I must admit that I was completely invested in this story- the minute I picked it up, I couldn't think about ANYTHING else. It consumed me. Thirteen Reasons Why was like falling into another dimension. The writing was phenomenal- it was strong and emotional and raw. Asher wrote the story through cassette tapes- the nostalgic stop-play-pause button symbols were incorporated as well. This simple addition made it much more real, I could almost hear the once-familiar hum of a Walkman. While reading, I couldn't help but feel emotional. I was nervous, anxious, sad, emphatic, confused, and at times experienced moments of happiness and relief. This was such a well written novel that deals with a tough topic- but at no time did I feel like the topic of teen suicide was diminished. It was honest and raw. I also felt it was honest in that it also placed blame on all parties involved- not just her peers and the adults in her life, but on Hannah herself... and that's what a suicide is- blame cannot be placed on just one person or incident, but it is a culmination of things and people, leading to the letting go of self.

Thirteen Reasons Why is a Young Adult novel dealing with a very tough subject. I would definitely recommend that any young adult who reads this has at least one person whom they can talk to afterwords. It is a heavy topic that, in my opinion, needs a bit of processing and debriefing for the younger teen set.
There is also an interactive website dedicated to Thirteen Reasons Why with videos, reviews, an interactive map feature, and news. The site is a healthy and safe place for readers to express their reactions to the story.
( )
  littlebirdreads | Feb 10, 2015 |
This book was great! It put me on a roller coaster of emotions from happy to sad to everything in between. This book was perfect. The main Characters Clay Jensen and Hannah Baker are so different but their lives are collided. Jay Asher,Thank you for my new view of the world. ( )
  r33c3 | Jan 16, 2015 |
“Looking back, I stopped writing in my notebook when I stopped wanting to know myself anymore…
If you hear a song that makes you cry and you don’t want to cry anymore, you don’t listen to that song anymore.
But you can’t get away from yourself. You can’t decide not to see yourself anymore. You can’t decide to turn off the noise in your head.”

First of all, just to make things clear, this is a book; fiction, and absolutely not meant to be used as a counseling device or guide for suicidal teens.

Hannah had thirteen reasons why she decided to commit suicide. As the new girl in school it was hard enough making new friends, then the rumors started. Slowly her high school life turned into her personal nightmare and Hannah recorded seven cassette tapes that acts as her suicide note; each story she tells explains a reason why she made her final decision.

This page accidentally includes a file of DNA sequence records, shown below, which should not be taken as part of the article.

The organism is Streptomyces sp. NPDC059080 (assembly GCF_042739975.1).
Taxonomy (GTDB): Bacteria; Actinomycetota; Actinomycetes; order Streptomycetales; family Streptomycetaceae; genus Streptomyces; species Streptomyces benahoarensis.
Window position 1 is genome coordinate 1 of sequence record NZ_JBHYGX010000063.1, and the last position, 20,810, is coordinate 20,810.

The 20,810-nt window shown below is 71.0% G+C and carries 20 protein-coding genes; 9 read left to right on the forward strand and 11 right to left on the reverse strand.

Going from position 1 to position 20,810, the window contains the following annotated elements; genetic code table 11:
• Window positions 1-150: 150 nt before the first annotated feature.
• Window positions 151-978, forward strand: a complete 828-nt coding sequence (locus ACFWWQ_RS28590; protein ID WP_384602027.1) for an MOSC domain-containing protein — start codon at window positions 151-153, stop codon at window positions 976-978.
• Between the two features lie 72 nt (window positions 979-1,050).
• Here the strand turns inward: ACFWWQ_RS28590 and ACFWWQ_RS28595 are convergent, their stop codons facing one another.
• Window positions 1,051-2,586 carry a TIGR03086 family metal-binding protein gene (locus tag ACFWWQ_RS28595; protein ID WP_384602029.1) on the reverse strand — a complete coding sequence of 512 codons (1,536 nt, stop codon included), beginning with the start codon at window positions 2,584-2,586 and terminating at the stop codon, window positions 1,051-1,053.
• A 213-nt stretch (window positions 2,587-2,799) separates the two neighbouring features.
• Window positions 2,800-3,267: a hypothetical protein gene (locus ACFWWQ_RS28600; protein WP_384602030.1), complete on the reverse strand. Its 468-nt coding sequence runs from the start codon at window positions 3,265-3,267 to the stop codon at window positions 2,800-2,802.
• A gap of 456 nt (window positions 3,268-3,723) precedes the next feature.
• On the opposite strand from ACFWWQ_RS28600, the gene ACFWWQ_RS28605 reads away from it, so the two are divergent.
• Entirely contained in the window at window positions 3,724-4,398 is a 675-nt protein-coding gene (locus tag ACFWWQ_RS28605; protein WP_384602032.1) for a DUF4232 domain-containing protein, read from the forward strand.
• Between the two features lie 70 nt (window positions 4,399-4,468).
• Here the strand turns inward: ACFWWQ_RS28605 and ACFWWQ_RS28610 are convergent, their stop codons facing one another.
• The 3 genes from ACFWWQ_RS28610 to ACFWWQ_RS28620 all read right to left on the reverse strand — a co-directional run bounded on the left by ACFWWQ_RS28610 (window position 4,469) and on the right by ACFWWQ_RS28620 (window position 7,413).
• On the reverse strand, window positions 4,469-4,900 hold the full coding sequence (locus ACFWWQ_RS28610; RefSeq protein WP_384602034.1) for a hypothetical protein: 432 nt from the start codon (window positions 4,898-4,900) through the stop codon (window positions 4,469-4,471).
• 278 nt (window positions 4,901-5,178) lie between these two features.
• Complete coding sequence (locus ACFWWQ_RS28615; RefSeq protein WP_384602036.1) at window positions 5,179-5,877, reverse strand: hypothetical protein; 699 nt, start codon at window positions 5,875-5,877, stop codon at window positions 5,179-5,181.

Hannah explains through the tapes that these aren’t the only reasons, but it’s the story that connects the most people together and affected her the most. As the story moves on you’ll see a snowball effect; one persons actions leads to actions by another, then later circles around again to make the ball bigger and bigger. Hannah shows how “harmless” but hurtful pranks can start to define a student in high school and how labels are regarded higher than truth.

Clay is a typical nice guy, but that doesn’t necessarily make him a good guy. He is the main narrator of the book who had a crush on Hannah and. He receives the tapes and spends an entire afternoon and night listening to each tape from Hannah and even going to some of the places she marked on a map.

The story as a whole isn’t about Hannah and suicide. It’s more about individuals and reactions. Some of the characters’ reactions to receiving the tapes and knowing they had part in Hannah’s dead, even small, caused them to break down. Other characters that had more prominent roles in her death refused to see what they had done wrong.

The biggest issue is that the side characters fall flat. They’re not even enough personality for me to really care for them as individuals.

Overall, Thirteen Reasons Why is a good YA novel that hits tough issues. I would recommend for anyone who likes realistic YA that doesn’t dive too deep.

www.readingbifrost.com ( )
  ReadingBifrost | Jan 14, 2015 |
Very good book about suicide and why some people do it. It explains the state of mind of some people when they think they don't any other way especially teenagers. Worth the read. ( )
  dom76 | Jan 7, 2015 |
Before committing suicide, Hannah made a cassette recording of the reasons she did what she did, and sends them to each of the people she deems integral in her decision, threatening to expose their secrets if they don't listen all the way through. The story is told as one of the recipients, Clay, listens and reacts to Hannah's tapes. The story comes together toward the end with the culmination of events that pushed Hannah to her decision.

Personally, I thought the overall tone was odd for a story told by a suicidal teen- somewhat biting and cocky, and very rationally explained. Does bring up important issues for teens to discuss, though I was unimpressed with the execution.

AR level: 3.9 MG+
Lexile: 550
Recommended for: High school ( )
  liblb | Dec 25, 2014 |
A novel that echoes its meaning into your life forever. Beautiful. ( )
  Tannaii | Dec 19, 2014 |